Before this interview, I had not expected such a laid-back attitude, casual laugh and humility from Siraput Jongaramrungruang. After all, his resume is a three-page list of academic achievements, extracurricular activities and international awards. But it was a pleasant surprise to see that the 20-year-old appeared to have very high EQ to match his evidently sky-high IQ _ a rarity in today's competitive society.
Siraput, now a sophomore studying natural sciences at Cambridge's Trinity College, cannot quite believe the path is he walking today. Coming from a financially challenged background, with his father driving taxis to support the whole family, and his mother responsible for the never-ending chores at home, his life as a student was not packed with tutoring classes, simply because he felt they were too expensive and financially burdensome for his father.
He once enrolled in a tutoring course following a friend's advice, but felt that it was not very useful.
"It was very expensive for me, so I wrote down everything because I didn't want to waste a single moment. It turned out to be more stressful and less useful than I'd thought, so I decided that tutoring courses just weren't for me," he said. His humble life took an upward turn when he received a scholarship from the Royal Government of Thailand following his success in the International Physics Olympiad, in which he received a gold medal.
Siraput said while his family had some financial difficulties, what he never lacked was opportunity and support.
"My parents have worked very hard to make sure that I don't miss out on education, and I just think I don't want to waste any opportunity," he added.
Growing up, he said his grades had always been decent, but it wasn't until secondary school that his talents in maths and science started to shine. He has won many competitions and awards as a student, represented his school in academic contests, and joined many activities in school.
Interestingly, Siraput did not spend his free time in tutoring schools like most kids do _ his favourite pastimes are riding his bicycle and talking to his grandmother. Siraput credits his success to the fact that his parents have never pressured him about his academic achievements, and said they hardly ever ask about the results of his exams.
"My parents are more concerned about whether I'm stressing out too much, whether I'm sleeping and eating properly, basic things like that. They never have any plans for me, and I am very thankful for that because I am not pressured to follow anyone else's dreams but mine," said Siraput.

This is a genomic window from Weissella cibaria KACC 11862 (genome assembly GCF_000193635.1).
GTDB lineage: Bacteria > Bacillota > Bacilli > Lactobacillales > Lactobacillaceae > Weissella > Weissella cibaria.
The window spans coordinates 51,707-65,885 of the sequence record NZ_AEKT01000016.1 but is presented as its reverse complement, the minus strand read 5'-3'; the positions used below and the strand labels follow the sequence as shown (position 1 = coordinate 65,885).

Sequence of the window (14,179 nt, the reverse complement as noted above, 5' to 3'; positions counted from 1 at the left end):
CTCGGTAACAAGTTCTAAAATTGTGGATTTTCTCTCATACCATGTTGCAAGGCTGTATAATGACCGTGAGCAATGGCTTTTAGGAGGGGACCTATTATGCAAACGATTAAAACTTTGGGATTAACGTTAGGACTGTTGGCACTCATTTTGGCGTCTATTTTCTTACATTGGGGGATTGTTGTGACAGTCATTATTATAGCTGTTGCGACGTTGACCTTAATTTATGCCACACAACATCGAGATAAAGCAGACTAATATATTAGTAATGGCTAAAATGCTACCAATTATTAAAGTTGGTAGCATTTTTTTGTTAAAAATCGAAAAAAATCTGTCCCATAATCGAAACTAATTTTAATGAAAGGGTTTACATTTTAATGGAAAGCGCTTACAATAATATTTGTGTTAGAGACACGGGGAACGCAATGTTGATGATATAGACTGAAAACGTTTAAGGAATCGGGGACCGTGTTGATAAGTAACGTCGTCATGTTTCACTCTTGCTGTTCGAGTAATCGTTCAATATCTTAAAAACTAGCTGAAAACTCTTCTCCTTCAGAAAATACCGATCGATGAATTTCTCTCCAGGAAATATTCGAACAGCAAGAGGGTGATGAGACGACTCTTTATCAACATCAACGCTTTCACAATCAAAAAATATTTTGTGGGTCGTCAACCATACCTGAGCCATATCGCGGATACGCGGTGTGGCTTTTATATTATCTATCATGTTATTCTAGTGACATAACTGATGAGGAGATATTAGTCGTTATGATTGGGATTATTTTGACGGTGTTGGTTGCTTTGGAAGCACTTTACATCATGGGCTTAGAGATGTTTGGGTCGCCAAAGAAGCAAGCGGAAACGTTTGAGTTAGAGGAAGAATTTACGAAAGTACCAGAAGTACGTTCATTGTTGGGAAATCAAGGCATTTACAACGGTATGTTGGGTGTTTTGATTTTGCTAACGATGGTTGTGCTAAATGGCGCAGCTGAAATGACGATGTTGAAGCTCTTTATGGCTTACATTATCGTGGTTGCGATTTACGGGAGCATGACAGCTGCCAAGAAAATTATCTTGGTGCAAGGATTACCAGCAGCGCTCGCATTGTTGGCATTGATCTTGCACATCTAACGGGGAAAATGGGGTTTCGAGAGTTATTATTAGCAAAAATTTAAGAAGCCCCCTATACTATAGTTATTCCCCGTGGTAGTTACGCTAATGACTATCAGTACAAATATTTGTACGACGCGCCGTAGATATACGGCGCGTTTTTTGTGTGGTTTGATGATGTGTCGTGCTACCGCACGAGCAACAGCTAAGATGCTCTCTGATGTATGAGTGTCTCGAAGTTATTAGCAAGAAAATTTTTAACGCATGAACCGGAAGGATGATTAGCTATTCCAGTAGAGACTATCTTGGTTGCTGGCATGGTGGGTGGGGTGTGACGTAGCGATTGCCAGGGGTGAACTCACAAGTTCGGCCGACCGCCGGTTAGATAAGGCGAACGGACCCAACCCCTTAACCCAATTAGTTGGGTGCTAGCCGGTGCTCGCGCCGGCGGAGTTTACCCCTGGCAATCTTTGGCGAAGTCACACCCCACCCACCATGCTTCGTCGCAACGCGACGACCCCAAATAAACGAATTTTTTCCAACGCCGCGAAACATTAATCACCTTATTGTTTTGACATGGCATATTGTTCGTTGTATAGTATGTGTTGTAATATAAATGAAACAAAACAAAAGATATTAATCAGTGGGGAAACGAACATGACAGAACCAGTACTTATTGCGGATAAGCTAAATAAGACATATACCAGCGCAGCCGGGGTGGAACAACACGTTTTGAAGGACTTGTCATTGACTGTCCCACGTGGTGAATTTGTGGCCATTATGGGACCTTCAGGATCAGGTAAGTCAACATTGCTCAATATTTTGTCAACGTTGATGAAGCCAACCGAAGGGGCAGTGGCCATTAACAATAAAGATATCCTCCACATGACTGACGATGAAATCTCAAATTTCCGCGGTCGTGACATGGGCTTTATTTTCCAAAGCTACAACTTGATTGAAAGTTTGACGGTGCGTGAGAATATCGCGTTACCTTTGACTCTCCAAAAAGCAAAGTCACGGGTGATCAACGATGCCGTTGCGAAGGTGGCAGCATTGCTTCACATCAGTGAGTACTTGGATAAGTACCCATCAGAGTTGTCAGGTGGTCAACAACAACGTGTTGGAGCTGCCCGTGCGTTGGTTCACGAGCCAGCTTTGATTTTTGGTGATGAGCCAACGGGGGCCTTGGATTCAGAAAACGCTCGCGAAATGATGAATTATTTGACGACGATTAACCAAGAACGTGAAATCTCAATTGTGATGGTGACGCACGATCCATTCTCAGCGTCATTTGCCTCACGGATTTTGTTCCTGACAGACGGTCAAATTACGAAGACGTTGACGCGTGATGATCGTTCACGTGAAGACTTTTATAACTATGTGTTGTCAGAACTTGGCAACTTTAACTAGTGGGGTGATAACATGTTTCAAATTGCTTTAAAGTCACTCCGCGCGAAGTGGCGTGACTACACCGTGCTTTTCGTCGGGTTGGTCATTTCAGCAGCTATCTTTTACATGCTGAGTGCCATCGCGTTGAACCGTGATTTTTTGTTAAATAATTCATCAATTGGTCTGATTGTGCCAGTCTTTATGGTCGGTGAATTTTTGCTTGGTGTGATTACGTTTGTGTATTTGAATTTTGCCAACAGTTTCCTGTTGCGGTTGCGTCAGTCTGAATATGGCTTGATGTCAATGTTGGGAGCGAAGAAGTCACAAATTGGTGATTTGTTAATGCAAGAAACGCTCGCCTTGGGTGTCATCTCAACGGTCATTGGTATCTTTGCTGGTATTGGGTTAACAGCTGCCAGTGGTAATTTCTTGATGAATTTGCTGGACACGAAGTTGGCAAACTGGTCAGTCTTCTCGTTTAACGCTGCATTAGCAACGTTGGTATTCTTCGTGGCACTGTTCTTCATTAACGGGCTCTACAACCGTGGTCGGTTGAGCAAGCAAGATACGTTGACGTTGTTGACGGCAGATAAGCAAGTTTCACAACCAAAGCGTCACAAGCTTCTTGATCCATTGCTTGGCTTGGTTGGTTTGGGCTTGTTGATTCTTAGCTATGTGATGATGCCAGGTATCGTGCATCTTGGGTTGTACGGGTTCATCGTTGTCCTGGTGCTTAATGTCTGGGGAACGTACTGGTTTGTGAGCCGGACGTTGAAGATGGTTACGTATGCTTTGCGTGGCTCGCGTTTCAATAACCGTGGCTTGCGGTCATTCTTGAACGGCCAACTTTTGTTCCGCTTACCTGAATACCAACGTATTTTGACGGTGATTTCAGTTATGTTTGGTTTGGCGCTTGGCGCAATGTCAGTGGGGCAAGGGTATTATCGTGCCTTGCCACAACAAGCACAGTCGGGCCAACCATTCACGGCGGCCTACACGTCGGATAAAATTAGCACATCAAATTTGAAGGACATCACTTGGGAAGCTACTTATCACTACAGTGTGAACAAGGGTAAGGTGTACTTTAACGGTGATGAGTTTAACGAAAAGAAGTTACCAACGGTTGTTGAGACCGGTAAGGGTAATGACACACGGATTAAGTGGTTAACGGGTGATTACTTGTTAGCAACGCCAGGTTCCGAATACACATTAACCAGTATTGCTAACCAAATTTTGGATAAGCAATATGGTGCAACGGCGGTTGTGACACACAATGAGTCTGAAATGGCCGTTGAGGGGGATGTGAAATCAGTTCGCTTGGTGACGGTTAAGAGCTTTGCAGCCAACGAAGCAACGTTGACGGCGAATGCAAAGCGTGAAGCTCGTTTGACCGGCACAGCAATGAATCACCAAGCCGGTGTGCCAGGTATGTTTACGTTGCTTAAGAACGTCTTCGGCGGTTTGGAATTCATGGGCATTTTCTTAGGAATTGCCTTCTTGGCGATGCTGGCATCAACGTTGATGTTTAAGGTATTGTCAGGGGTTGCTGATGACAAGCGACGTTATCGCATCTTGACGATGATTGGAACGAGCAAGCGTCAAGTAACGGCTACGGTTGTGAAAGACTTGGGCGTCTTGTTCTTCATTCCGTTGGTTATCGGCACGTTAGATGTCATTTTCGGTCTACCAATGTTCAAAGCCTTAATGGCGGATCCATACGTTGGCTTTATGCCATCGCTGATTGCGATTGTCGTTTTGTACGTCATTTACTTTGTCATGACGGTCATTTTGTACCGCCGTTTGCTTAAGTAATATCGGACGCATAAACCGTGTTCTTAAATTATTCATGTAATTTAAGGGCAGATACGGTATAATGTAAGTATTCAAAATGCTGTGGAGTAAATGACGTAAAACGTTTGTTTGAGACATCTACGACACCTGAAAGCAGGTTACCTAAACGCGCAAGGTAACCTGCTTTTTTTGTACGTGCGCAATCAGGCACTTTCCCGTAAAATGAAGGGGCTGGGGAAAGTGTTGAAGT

It was not easy for him to concentrate on his study when he was in secondary school. His home environment was not conducive to study. His family home is located near a loud factory, and his aunt always watched TV with the volume up high. There was no private area for him to study in peace and there was no air-conditioner. He still recalls the days when he read his books and drops of sweat would dampen the pages. What kept him going was his eagerness to learn and to answer the questions he had, which, he admitted, were never-ending.
Siraput had never really been stressed out about his grades _ he only focused on doing his best. It all changed when he went to the UK. The biggest shock for him was his first lecture at Trinity College, which he compared to teaching a person how to swim by pushing him into the pool.
"Everything was so fast, as everyone is expected to do the learning on his own outside the class. I could not catch up with what the lecturer was saying and it felt like an impossible struggle. I was so shocked by the speed of the class that I was depressed for a while," he said. However, soon he realised he did not have to compete with anyone to define his success, and that a person's value does not lie in the grade report. Moreover, he felt that his ego _ the feeling that he had to be on top of everything _ was holding him back.
"With that realisation, I felt free, and without the big ego I could just walk to the teacher and say that I didn't understand it, not fearing that I would appear dumb. From there, things improved gradually," said Siraput, who eventually received a First Class result in his first year, and the highest marks in physics and maths the same year.
Now he is enjoying his life in the UK and hopes to return to Thailand with enough knowledge and experience to make a difference. He has no dream career at present, and said he's learning new things every day, so he finds it hard to decide what he wants to be in the future.
Parents have flocked to him asking for advice about how they should plan the future for their kids so they can be successful like him. His answer is very simple _ don't.
"Planning everything for them only makes them weaker. Don't tell them what they should do, because kids don't follow what parents say, but what parents show them. Most importantly, don't compare them to other people and don't define the word success so narrowly _ people have different talents, and no one should be expected to be a replica of anyone," he explained.
About the author
- Writer: Napamon Roongwitoo
Position: Life Writer